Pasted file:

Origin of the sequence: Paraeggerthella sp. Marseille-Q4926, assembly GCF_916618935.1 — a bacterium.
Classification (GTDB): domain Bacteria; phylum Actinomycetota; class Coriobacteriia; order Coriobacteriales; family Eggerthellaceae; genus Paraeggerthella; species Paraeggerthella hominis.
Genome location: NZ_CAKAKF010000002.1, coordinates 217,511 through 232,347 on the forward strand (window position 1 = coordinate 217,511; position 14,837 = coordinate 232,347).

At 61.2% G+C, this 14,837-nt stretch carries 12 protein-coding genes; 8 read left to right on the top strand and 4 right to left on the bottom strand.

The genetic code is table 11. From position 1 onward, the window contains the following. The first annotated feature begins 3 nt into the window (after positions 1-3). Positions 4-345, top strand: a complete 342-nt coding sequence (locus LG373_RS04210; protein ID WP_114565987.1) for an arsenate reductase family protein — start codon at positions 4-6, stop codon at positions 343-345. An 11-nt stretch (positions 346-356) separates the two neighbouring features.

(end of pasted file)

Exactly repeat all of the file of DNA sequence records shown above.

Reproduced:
Origin of the sequence: Paraeggerthella sp. Marseille-Q4926, assembly GCF_916618935.1 — a bacterium.
Classification (GTDB): domain Bacteria; phylum Actinomycetota; class Coriobacteriia; order Coriobacteriales; family Eggerthellaceae; genus Paraeggerthella; species Paraeggerthella hominis.
Genome location: NZ_CAKAKF010000002.1, coordinates 217,511 through 232,347 on the forward strand (window position 1 = coordinate 217,511; position 14,837 = coordinate 232,347).

At 61.2% G+C, this 14,837-nt stretch carries 12 protein-coding genes; 8 read left to right on the top strand and 4 right to left on the bottom strand.

The genetic code is table 11. From position 1 onward, the window contains the following. The first annotated feature begins 3 nt into the window (after positions 1-3). Positions 4-345, top strand: a complete 342-nt coding sequence (locus LG373_RS04210; protein ID WP_114565987.1) for an arsenate reductase family protein — start codon at positions 4-6, stop codon at positions 343-345. An 11-nt stretch (positions 346-356) separates the two neighbouring features.